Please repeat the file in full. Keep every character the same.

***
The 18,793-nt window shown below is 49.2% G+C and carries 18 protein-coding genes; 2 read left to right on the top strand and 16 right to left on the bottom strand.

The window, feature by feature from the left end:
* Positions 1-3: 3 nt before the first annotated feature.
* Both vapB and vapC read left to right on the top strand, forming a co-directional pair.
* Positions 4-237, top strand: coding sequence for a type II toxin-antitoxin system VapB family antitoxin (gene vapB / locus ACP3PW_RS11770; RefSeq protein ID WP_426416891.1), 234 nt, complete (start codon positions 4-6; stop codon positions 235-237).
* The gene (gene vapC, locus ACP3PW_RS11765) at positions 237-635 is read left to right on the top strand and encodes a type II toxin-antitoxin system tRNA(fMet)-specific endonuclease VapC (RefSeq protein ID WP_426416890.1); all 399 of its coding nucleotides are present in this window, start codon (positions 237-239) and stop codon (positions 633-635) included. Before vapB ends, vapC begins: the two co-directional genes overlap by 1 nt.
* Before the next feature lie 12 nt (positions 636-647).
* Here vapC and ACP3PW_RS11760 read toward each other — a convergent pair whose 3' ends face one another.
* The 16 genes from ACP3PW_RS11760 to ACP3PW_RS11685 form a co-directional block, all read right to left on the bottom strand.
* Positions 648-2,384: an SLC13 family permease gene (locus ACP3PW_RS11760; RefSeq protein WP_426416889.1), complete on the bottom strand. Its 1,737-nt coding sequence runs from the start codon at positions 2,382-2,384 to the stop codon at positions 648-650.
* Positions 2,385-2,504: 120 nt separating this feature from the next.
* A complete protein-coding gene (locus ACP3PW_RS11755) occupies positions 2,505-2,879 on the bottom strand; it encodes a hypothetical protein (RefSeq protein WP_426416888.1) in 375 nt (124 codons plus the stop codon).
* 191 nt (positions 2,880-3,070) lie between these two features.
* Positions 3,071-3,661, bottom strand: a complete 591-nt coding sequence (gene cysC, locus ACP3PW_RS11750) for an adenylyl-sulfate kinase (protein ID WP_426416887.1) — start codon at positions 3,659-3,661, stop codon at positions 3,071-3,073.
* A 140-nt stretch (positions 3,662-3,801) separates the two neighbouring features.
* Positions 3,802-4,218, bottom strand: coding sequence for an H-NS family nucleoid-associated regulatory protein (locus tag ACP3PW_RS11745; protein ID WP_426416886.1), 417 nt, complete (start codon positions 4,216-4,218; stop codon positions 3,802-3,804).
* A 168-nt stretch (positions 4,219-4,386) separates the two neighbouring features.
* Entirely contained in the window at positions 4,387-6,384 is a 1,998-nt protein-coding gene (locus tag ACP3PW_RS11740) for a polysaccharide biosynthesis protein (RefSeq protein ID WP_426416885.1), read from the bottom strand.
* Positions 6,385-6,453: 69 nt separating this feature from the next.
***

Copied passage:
The 18,793-nt window shown below is 49.2% G+C and carries 18 protein-coding genes; 2 read left to right on the top strand and 16 right to left on the bottom strand.

The window, feature by feature from the left end:
* Positions 1-3: 3 nt before the first annotated feature.
* Both vapB and vapC read left to right on the top strand, forming a co-directional pair.
* Positions 4-237, top strand: coding sequence for a type II toxin-antitoxin system VapB family antitoxin (gene vapB / locus ACP3PW_RS11770; RefSeq protein ID WP_426416891.1), 234 nt, complete (start codon positions 4-6; stop codon positions 235-237).
* The gene (gene vapC, locus ACP3PW_RS11765) at positions 237-635 is read left to right on the top strand and encodes a type II toxin-antitoxin system tRNA(fMet)-specific endonuclease VapC (RefSeq protein ID WP_426416890.1); all 399 of its coding nucleotides are present in this window, start codon (positions 237-239) and stop codon (positions 633-635) included. Before vapB ends, vapC begins: the two co-directional genes overlap by 1 nt.
* Before the next feature lie 12 nt (positions 636-647).
* Here vapC and ACP3PW_RS11760 read toward each other — a convergent pair whose 3' ends face one another.
* The 16 genes from ACP3PW_RS11760 to ACP3PW_RS11685 form a co-directional block, all read right to left on the bottom strand.
* Positions 648-2,384: an SLC13 family permease gene (locus ACP3PW_RS11760; RefSeq protein WP_426416889.1), complete on the bottom strand. Its 1,737-nt coding sequence runs from the start codon at positions 2,382-2,384 to the stop codon at positions 648-650.
* Positions 2,385-2,504: 120 nt separating this feature from the next.
* A complete protein-coding gene (locus ACP3PW_RS11755) occupies positions 2,505-2,879 on the bottom strand; it encodes a hypothetical protein (RefSeq protein WP_426416888.1) in 375 nt (124 codons plus the stop codon).
* 191 nt (positions 2,880-3,070) lie between these two features.
* Positions 3,071-3,661, bottom strand: a complete 591-nt coding sequence (gene cysC, locus ACP3PW_RS11750) for an adenylyl-sulfate kinase (protein ID WP_426416887.1) — start codon at positions 3,659-3,661, stop codon at positions 3,071-3,073.
* A 140-nt stretch (positions 3,662-3,801) separates the two neighbouring features.
* Positions 3,802-4,218, bottom strand: coding sequence for an H-NS family nucleoid-associated regulatory protein (locus tag ACP3PW_RS11745; protein ID WP_426416886.1), 417 nt, complete (start codon positions 4,216-4,218; stop codon positions 3,802-3,804).
* A 168-nt stretch (positions 4,219-4,386) separates the two neighbouring features.
* Entirely contained in the window at positions 4,387-6,384 is a 1,998-nt protein-coding gene (locus tag ACP3PW_RS11740) for a polysaccharide biosynthesis protein (RefSeq protein ID WP_426416885.1), read from the bottom strand.
* Positions 6,385-6,453: 69 nt separating this feature from the next.